The “wildfire” narrative distracts us from the problem

Photo by Marek Piwnicki on Unsplash

There is nothing “wild” about the fires that are raging through rural and increasingly urban centers in the western United States and Canada every year. Calling them “wild” distracts from and excuses the behaviors that ultimately cause them, and ensures that the underlying problems will never be recognized, nor solved…

When we say that something is “wild” (part of the “wilderness”) we imply that it is operating in a state of nature. Things that happen in the “wild” are nobody’s fault, they are simply an “Act of God.” It is not something we can do anything about, we simply have to endure and learn to live with it. There is a “wildfire” narrative that is built around the fantasy that these are somehow “natural” events occurring in “natural” places, and this gives rise to a displacement of our angst, an obsessive focus on the “cause” of the fire that considers only the first ignition, but ignores the rest. There is nothing else to consider, the rest of the chain reaction is pre-ordained, part of the “natural order.” The dominoes were set up by nature, we can only point to the first domino falling, the rest was…inevitable, just the way it is.

Any responsibility of humankind in a “wildfire” narrative is often limited to the possibility that a person went into nature, and started it. Was it a careless campfire? A kid playing with fireworks? A smoldering cigarette butt? Or was it just a lighting strike, in which case we have nothing to be angry about, nobody to blame?

This “wildfire” narrative warps our minds into myopic obsession over isolated symptoms, completely missing the broader disease. We often don’t ask why the forest was so flammable to begin. We forget that a fire is a chain of events, and that the linking (and the kind of links) of the chain is key to the scale and severity of a fire. We don’t ask why a few embers in a campfire should give rise to a massive conflagration capable of consuming thousands of square miles and displacing populations of hundreds of thousands of people each year. We can only place our blame on the point of ignition.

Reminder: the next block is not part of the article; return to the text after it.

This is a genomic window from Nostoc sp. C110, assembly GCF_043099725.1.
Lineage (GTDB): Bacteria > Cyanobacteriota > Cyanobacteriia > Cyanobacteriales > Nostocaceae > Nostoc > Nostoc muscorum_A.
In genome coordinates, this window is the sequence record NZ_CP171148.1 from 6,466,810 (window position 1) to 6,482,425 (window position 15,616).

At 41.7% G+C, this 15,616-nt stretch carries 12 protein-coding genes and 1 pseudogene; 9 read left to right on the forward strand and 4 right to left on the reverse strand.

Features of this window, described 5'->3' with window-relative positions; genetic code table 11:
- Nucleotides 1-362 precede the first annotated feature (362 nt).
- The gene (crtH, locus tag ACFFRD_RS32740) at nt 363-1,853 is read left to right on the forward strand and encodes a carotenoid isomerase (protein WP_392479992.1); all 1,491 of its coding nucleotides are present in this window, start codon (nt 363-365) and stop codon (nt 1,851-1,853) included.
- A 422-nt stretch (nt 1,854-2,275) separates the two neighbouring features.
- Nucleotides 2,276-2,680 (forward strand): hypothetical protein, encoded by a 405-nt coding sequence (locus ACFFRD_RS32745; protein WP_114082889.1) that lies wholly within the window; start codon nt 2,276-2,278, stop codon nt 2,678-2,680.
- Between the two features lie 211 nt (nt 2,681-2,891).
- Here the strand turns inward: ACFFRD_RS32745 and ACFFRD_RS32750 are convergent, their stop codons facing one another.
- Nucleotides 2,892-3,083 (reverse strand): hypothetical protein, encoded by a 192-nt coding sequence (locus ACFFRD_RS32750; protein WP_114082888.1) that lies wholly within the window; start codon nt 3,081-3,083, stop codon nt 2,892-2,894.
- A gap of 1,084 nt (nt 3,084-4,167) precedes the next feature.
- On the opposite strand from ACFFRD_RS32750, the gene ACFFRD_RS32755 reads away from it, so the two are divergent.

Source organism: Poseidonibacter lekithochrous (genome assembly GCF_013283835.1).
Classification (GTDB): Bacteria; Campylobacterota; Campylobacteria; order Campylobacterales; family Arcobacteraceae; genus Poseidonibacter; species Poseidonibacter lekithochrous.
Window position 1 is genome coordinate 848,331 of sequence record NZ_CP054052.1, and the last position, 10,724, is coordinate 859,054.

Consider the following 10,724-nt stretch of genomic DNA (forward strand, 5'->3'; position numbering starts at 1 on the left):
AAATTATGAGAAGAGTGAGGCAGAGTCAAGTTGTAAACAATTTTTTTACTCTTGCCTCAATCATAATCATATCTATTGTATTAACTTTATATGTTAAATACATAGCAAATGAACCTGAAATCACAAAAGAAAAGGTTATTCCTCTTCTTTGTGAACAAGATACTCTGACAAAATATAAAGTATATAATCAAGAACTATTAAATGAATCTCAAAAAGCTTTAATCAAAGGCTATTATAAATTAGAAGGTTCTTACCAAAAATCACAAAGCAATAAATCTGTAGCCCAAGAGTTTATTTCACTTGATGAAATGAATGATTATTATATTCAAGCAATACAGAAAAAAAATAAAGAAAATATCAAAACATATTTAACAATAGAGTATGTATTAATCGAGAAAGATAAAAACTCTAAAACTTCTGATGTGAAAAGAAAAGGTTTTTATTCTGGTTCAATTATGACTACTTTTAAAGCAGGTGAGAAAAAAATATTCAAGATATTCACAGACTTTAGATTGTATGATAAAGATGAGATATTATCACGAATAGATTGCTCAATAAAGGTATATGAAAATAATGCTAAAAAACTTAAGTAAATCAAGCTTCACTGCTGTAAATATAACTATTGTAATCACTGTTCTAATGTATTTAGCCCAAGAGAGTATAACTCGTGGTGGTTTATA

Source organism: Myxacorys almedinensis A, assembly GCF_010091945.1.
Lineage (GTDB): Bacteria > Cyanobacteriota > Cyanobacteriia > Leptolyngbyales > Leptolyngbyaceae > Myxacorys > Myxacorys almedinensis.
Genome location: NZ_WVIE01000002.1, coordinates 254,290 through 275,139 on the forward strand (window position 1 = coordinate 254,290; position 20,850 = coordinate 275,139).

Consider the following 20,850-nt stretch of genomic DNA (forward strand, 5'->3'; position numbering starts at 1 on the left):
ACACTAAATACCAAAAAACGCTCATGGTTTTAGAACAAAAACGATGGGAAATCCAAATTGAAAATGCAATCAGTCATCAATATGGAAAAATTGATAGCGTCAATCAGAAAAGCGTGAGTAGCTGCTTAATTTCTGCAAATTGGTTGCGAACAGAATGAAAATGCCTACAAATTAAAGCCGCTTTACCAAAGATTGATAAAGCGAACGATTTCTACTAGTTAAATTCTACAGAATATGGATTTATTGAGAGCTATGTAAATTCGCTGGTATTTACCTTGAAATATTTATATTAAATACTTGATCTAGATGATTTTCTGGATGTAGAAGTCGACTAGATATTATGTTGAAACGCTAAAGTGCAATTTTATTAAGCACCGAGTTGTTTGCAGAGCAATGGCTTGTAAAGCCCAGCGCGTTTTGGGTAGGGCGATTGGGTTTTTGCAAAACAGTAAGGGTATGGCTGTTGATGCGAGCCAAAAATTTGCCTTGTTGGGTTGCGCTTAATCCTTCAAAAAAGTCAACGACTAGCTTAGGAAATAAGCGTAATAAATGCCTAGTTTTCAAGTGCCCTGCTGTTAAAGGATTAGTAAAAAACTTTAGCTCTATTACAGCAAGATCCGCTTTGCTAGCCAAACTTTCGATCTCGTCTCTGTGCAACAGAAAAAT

Anyone who has lived in fire-prone regions, who follows the news media and discussions surrounding each “wildfire,” they are accustomed to seeing this narrative and obsession over the first ignition play out every time. The worn out “news” stories about officials investigating who sparked it, the possibility of criminal charges, etc.. It is baked into our culture, our mass behavioral response to these large fires, it goes according to the same predictable narrative each and every time.

The “wildfire” narrative is rooted in public ignorance of what constitutes “nature.” Part of this ignorance is intentional, reinforced by a desire to avoid responsibility and culpability that implicates our way of life. Perhaps facing the truth would cause us to question our own cherished fantasy narratives about our way of life, bursting bubbles that we would rather try to maintain, even as events that burst these bubbles spiral out of control all around us.

The forests in western North America and Canada are not natural. Truly natural forests disappeared long ago from much of North America, a process that largely began in the east and swept to the west coast. It happened so long ago that people no longer remember what they were like, few people even talk about it today. Now we only have a few relics remaining of the old growth canopy forests, and even these are very different from their natural state since they are not large enough to support the same variety of species that used to thrive there, and they are affected by fishing, hunting, pollution, invasive species, disease, and human intrusions such as roads, buildings, and arbitrary property divisions. And, of course, climate change.

Today’s forests are best described as overgrown, poorly managed, farm and ranch agricultural lands. These are properties that have long ago been given over to timber harvest, cattle grazing, and other economic uses that dramatically transformed them from their natural state to what they are at present. Therefore, to a good first approximation, fires in these places are best described as agricultural fires. By making this first step and admitting that these are not “wild” lands, then we can begin on a journey to understanding how negligence, greed, corruption, and exploitation have given rise to the present state of affairs…and how the “wildfire” narrative provides cover for these to continue unabated.

In future pieces, I’ll continue to explore how fantasy narratives cause an obsessive focus on all kinds of symptoms, which distract us from seeing and addressing the underlying disease that plagues all life on planet Earth. If you’d like to hear more as these appear in the future, then click “Follow” in the sidebars and perhaps Medium will alert you when new pieces appear.




Expat American father, husband, scientist, professor, philosopher, and artist. Non-partisan gadfly speaking truth to power.

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John Hernlund

John Hernlund

Expat American father, husband, scientist, professor, philosopher, and artist. Non-partisan gadfly speaking truth to power.

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